Max Paulus

Speech and Hearing

I am currently a researcher in Hearing Science and Technology with a background in NLP. I use physiological measures such as pupil dilation to understand how normal-hearing and hearing-impaired individuals process degraded speech. The goal is to improve assistive technologies such as hearing aids based on experimental findings.

CV | Code


Listening effort

I currently study how listeners process degraded speech using physiological tests. For instance, changes in pupil size can indicate listening effort. As shown below, the pupil dilates when speech is played and the peak reflects the processing load associated with retrieving acoustically degraded words.

We work directly with hearing-impaired listeners or simulate hearing loss with signal processing techniques such as noise-vocoding. This technique simulates cochlear implants (CIs) which convey only little spectral detail. That makes it hard to perceive pitch or melody. Below, you can listen to examples from different music genres and speech, and switch between the natural sound and the CI simulation. You may notice that rhythmic music (e.g., Hip Hop) is easier to listen to than classical music which depends mostly on melody.

My research is funded by


Hearing aids and simulated room acoustics

Clinical study conducted at Phonak in Switzerland.

In collaboration with hearing-aid manufacturer Phonak, I conducted a clinical study that investigated the feasibility of pupillometry with a complex 32-loudspeaker setup. We aimed to simulate realistic room acoustics using higher-order ambisonics. Details will soon follow.

Temporally-modified speech and listening effort

paper presented at Interspeech in Graz.

The second study of my PhD investigated how fast speech can impact listening effort in noise, even when intelligibility levels are comparable to slow speech. Results showed that intelligibility is indeed not the only factor determining difficulty when processing temporally-modified speech, but that cognitive effort has to be taken into account, as well.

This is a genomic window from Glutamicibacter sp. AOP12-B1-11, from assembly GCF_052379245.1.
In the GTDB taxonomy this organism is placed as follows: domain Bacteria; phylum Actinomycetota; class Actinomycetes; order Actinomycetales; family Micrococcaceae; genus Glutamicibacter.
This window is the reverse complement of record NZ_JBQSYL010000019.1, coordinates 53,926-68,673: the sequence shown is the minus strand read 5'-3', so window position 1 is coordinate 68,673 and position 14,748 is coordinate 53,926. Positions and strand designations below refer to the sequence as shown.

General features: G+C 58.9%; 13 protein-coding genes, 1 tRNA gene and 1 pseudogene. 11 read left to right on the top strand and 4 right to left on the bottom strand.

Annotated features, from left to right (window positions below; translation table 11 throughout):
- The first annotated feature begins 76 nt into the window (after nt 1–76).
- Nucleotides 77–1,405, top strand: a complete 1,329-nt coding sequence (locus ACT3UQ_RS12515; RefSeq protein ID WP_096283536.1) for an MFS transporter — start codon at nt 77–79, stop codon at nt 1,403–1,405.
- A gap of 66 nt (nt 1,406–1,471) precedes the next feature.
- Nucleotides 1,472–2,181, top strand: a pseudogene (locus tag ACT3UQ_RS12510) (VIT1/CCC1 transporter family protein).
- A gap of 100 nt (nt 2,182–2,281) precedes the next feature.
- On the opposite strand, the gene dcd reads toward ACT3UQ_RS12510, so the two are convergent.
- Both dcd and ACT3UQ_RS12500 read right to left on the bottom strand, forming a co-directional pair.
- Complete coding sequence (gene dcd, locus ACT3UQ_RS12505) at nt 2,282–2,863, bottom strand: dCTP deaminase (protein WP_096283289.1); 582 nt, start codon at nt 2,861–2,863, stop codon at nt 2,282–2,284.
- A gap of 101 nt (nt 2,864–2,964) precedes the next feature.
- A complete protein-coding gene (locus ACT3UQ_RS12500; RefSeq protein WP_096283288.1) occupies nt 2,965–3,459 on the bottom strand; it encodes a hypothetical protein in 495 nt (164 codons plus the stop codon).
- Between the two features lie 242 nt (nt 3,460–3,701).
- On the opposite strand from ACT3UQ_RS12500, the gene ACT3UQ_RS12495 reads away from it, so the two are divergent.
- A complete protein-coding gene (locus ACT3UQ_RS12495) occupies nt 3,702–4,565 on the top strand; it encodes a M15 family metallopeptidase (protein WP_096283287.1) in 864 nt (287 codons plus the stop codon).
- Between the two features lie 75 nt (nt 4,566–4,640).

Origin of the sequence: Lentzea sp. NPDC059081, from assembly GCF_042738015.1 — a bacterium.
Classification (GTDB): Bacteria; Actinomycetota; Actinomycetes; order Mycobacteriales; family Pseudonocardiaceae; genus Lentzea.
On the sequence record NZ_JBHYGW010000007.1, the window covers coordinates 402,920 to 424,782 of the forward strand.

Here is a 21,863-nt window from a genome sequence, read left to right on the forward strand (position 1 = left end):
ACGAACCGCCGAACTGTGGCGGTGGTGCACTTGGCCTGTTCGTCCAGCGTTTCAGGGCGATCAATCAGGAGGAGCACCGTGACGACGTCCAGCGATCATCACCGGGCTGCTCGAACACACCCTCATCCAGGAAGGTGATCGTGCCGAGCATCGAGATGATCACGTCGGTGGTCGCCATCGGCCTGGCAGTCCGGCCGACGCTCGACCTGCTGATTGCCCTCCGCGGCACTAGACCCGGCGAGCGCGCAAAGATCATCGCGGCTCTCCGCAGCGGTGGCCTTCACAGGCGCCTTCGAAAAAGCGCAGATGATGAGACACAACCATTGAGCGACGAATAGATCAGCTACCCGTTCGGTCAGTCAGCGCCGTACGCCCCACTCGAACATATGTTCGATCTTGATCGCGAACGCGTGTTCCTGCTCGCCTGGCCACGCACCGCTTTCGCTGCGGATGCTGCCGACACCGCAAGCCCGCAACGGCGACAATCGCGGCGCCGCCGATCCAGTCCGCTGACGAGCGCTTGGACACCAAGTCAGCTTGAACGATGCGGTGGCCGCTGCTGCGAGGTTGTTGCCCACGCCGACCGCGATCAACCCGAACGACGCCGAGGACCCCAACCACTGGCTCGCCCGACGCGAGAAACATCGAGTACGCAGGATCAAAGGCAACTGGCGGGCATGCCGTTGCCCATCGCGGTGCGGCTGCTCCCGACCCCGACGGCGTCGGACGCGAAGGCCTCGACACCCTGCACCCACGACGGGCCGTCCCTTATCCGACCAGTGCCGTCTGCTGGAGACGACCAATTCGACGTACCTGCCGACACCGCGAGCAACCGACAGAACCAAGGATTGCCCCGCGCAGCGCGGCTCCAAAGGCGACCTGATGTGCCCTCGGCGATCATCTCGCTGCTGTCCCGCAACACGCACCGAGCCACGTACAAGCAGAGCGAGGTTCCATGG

Tinnitus: an interactive sound sculpture

exhibited at bang.Prix in Istanbul.

I conducted this art project with a good friend of mine, Betül Aksu, an artist from Turkey. The sculpture is a modified pillow that has been equipped with conductive thread which is connected to an Arduino microprocessor. By interacting with the pilow, visitors experience dynamically changing soundscapes that have been designed to match patient descriptions. The aim of the project is to raise awareness about the intrusiveness of tinnitus in everyday life.

Talker acoustics, intelligibility and effort

journal article published in the The Journal of the Acoustical Society of America.

In my first PhD study, I investigated how talkers can be classified acoustically by means of spectro-temporal features. These characteristics determine intelligibility under a range of degradations including noise and cochlear implant simulations.

Lip-sync for virtual characters

presentation slides and demo video.

During a workshop in Crete, in collaboration with Gerard Llorach, I was able to learn how to control lip-syncing of a virtual character using Javascript. These characters are powerful tools for hearing-aid testing in virtual environments.

Speech recognition for low-resource languages

code and paper published at ACL.

Together with Anjana Vakil, I wrote a tool that allows speech recognition with only sparse data. The idea is that an existing high-resource recognition engine is used alongside a pronunciation lexicon, mapping words in the target language into sequences of sounds in the high-resource language.


Experimental design

open app: How can the levels of my experimental variable be arranged in a Latin square design?

Linear regression

open app: How is the optimal line fitted to my data?

Simple chat bot in AIML

code and documentation.

For the course "Topics in Human-Computer Interaction", I developed a simple chat bot using the Artificial Intelligence Markup Language (AIML) executable in Python.